The Surprising Link Between Home Alone and Straw Dogs

Twentieth Century Fox Film Corporation
Twentieth Century Fox Film Corporation

While it's a beloved (and family-friendly) holiday classic, there's still no denying that Home Alone's self-appointed vigilante, Kevin McCallister (Macaulay Culkin), kind of resembles a tiny towheaded version of mathematician David Sumner (Dustin Hoffman) from Sam Peckinpah's 1971 film Straw Dogs. Both characters resolve to defend their abodes at all costs, and in the absence of real weapons rely on makeshift ones to fend off their respective intruders.

Unlike lightning, great ideas can—and often do—strike Hollywood twice. But Home Alone wasn't created in a vacuum, production designer John Muto told Slate in 2015. In an interview, he acknowledged parallels between the two films, saying that, “I kept telling people we were doing a kids version of Straw Dogs."

Home Alone is notably less graphic than Straw Dogs, the latter of which contains sexual assault and plenty of blood. There aren’t any visible injuries in Columbus’s film, aside from a burn here and a glue-coated feather there. Still, Muto says he initially thought that a few of Home Alone's more cringe-inducing physical stunts wouldn't make the final cut. They did, thanks in part to Julio Macat, the film's director of photography. He, himself, appreciated physicality in movies, and gave Harry and Marv's painful comeuppances the go-ahead.

If you think about it, Sumner’s boiling oil and bear trap aren’t too different from Kevin’s tar and hidden nails, aside from the fact that they result in body counts. So no, you weren’t delusional if you ever compared the two films. Even still, you should probably refrain from pointing these similarities out to those who can't get enough of Home Alone’s fuzzy happy ending.

Wayfair’s Fourth of July Clearance Sale Takes Up to 60 Percent Off Grills and Outdoor Furniture


This Fourth of July, Wayfair is making sure you can turn your backyard into an oasis while keeping your bank account intact with a clearance sale that features savings of up to 60 percent on essentials like chairs, hammocks, games, and grills. Take a look at some of the highlights below.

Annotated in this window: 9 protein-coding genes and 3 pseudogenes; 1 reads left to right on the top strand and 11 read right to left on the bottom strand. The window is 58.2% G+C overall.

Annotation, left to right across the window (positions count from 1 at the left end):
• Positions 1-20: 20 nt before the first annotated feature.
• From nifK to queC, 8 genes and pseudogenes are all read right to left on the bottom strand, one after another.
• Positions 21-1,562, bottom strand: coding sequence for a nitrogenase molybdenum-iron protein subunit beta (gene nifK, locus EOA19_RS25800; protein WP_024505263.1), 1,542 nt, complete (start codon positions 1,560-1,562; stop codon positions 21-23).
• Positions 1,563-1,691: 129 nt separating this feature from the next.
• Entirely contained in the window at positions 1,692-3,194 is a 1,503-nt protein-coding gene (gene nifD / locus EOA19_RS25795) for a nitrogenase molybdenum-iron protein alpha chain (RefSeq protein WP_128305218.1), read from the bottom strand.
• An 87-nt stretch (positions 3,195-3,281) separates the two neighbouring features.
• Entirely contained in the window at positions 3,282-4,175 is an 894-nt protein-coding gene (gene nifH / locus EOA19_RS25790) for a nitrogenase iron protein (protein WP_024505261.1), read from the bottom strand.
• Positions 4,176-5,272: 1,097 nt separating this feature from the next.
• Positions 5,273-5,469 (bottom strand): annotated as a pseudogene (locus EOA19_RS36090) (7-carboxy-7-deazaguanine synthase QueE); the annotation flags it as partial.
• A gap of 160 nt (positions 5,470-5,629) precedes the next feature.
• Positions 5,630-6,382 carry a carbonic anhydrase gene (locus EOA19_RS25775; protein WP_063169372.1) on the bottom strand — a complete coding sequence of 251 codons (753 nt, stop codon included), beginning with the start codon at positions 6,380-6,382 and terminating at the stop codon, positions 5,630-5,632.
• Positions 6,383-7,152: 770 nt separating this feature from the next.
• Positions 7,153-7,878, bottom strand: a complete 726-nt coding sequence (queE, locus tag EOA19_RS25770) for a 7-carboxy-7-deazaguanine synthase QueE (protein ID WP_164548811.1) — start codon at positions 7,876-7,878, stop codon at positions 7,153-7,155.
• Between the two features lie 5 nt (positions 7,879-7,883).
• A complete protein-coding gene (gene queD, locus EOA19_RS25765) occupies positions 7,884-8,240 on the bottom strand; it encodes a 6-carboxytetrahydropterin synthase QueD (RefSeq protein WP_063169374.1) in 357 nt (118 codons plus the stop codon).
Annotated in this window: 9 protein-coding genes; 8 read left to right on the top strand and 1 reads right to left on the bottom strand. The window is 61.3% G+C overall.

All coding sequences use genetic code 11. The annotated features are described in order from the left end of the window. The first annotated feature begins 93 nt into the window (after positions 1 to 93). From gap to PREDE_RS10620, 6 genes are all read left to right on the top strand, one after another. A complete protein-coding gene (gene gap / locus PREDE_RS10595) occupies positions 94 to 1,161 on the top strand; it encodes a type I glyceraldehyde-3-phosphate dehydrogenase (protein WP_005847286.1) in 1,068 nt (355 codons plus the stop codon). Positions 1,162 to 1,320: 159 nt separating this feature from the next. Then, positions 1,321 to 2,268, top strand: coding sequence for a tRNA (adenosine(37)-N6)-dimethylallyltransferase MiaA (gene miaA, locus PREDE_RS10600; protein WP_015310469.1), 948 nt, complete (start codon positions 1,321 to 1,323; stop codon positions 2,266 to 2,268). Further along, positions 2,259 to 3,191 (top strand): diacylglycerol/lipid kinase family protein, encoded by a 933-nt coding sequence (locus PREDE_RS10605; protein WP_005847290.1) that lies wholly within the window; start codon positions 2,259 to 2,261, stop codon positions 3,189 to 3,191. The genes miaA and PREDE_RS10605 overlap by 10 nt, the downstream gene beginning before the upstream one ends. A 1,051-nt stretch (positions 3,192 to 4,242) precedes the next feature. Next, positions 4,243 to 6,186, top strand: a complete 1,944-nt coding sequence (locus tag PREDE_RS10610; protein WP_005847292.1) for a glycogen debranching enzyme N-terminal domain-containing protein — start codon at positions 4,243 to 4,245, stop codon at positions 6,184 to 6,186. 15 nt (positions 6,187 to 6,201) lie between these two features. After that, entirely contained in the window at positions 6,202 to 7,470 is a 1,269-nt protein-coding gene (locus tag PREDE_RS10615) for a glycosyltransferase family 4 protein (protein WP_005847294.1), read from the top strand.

Outdoor Furniture

Brisbane bench from Wayfair

- Jericho 9-Foot Market Umbrella $92 (Save 15 percent)
- Woodstock Patio Chairs (Set of Two) $310 (Save 54 percent)
- Brisbane Wooden Storage Bench $243 (Save 62 percent)
- Kordell Nine-Piece Rattan Sectional Seating Group with Cushions $1800 (Save 27 percent)
- Nelsonville 12-Piece Multiple Chairs Seating Group $1860 (Save 56 percent)
- Collingswood Three-Piece Seating Group with Cushions $410 (Save 33 percent)

Grills and Accessories

Dyna-Glo electric smoker.

- Spirit® II E-310 Gas Grill $479 (Save 17 percent)
- Portable Three-Burner Propane Gas Grill $104 (Save 20 percent)
- Digital Bluetooth Electric Smoker $224 (Save 25 percent)
- Cuisinart Grilling Tool Set $38 (Save 5 percent)

Outdoor games

American flag cornhole game.

- American Flag Cornhole Board $57 (Save 19 percent)
- Giant Four in a Row Game $30 (Save 6 percent)
- Giant Jenga Game $119 (Save 30 percent)

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The Office Writers Considered Making Michael Scott a Murderer, According to Greg Daniels

NBCUniversal, Inc.
NBCUniversal, Inc.

Greg Daniels is best known as the showrunner of The Office, a job that earned him two of his four Emmys. As reported by Screen Rant, the acclaimed creator dished in a recent interview with The Guardian about why the American version of the much-loved show almost wasn't made, along with a proposed plot twist for Michael Scott that forced Daniels to put his foot down.

"The UK version hadn’t finished airing and I’d never heard of it. My agent sent me a VHS tape of season one. It had a somewhat boring title so I didn’t look at it. He told me he wanted to show it to someone else if I wasn’t interested, so I popped it in. I watched the entire first series that evening," Daniels said.

As the show really got going after Steve Carell's role in The 40-Year-Old Virgin made him a household name, Daniels said some ideas in the writers room got too wacky for their own good. He recalled one particular instance, saying, “There were times where [the writers] would become enamored with a joke, and I'd have to put my foot down. For instance, they really wanted Michael to kill Meredith with his car. That was an early pitch, where he runs her over in the parking lot and then comes back, gets a tire iron and finishes the job. I was like, 'You can’t do that, that’s crazy!'”

Michael being a murderer certainly would have changed the tone of the show, so it makes sense that it never happened. Imagine the courtroom scenes we would have had to endure! The Scranton Strangler storyline would have paled in comparison.

[h/t Screen Rant]